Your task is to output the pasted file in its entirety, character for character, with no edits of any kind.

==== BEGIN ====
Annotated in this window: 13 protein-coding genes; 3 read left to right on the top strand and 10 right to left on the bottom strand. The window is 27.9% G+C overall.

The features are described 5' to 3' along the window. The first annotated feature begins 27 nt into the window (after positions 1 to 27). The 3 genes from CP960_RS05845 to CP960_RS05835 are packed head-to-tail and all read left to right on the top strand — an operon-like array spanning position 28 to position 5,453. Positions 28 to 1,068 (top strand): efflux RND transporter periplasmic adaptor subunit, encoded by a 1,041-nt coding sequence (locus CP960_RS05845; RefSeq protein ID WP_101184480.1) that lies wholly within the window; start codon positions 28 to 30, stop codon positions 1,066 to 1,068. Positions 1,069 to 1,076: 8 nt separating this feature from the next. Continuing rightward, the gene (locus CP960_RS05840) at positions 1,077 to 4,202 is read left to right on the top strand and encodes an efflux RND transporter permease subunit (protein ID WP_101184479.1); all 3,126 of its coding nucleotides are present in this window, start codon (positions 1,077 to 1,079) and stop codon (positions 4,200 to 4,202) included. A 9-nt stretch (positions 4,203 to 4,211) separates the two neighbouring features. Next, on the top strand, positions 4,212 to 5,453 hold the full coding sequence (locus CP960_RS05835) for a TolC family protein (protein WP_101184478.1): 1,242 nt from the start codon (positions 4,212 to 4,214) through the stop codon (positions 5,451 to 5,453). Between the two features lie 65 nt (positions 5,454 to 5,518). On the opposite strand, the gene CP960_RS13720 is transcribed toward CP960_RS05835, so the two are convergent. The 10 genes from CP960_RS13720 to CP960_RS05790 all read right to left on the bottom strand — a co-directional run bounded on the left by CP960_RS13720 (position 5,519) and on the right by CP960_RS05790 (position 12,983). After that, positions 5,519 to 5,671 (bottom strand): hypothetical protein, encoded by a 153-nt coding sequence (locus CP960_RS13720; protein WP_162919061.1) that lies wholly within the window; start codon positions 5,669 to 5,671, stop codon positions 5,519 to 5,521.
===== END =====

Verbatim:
Annotated in this window: 13 protein-coding genes; 3 read left to right on the top strand and 10 right to left on the bottom strand. The window is 27.9% G+C overall.

The features are described 5' to 3' along the window. The first annotated feature begins 27 nt into the window (after positions 1 to 27). The 3 genes from CP960_RS05845 to CP960_RS05835 are packed head-to-tail and all read left to right on the top strand — an operon-like array spanning position 28 to position 5,453. Positions 28 to 1,068 (top strand): efflux RND transporter periplasmic adaptor subunit, encoded by a 1,041-nt coding sequence (locus CP960_RS05845; RefSeq protein ID WP_101184480.1) that lies wholly within the window; start codon positions 28 to 30, stop codon positions 1,066 to 1,068. Positions 1,069 to 1,076: 8 nt separating this feature from the next. Continuing rightward, the gene (locus CP960_RS05840) at positions 1,077 to 4,202 is read left to right on the top strand and encodes an efflux RND transporter permease subunit (protein ID WP_101184479.1); all 3,126 of its coding nucleotides are present in this window, start codon (positions 1,077 to 1,079) and stop codon (positions 4,200 to 4,202) included. A 9-nt stretch (positions 4,203 to 4,211) separates the two neighbouring features. Next, on the top strand, positions 4,212 to 5,453 hold the full coding sequence (locus CP960_RS05835) for a TolC family protein (protein WP_101184478.1): 1,242 nt from the start codon (positions 4,212 to 4,214) through the stop codon (positions 5,451 to 5,453). Between the two features lie 65 nt (positions 5,454 to 5,518). On the opposite strand, the gene CP960_RS13720 is transcribed toward CP960_RS05835, so the two are convergent. The 10 genes from CP960_RS13720 to CP960_RS05790 all read right to left on the bottom strand — a co-directional run bounded on the left by CP960_RS13720 (position 5,519) and on the right by CP960_RS05790 (position 12,983). After that, positions 5,519 to 5,671 (bottom strand): hypothetical protein, encoded by a 153-nt coding sequence (locus CP960_RS13720; protein WP_162919061.1) that lies wholly within the window; start codon positions 5,669 to 5,671, stop codon positions 5,519 to 5,521.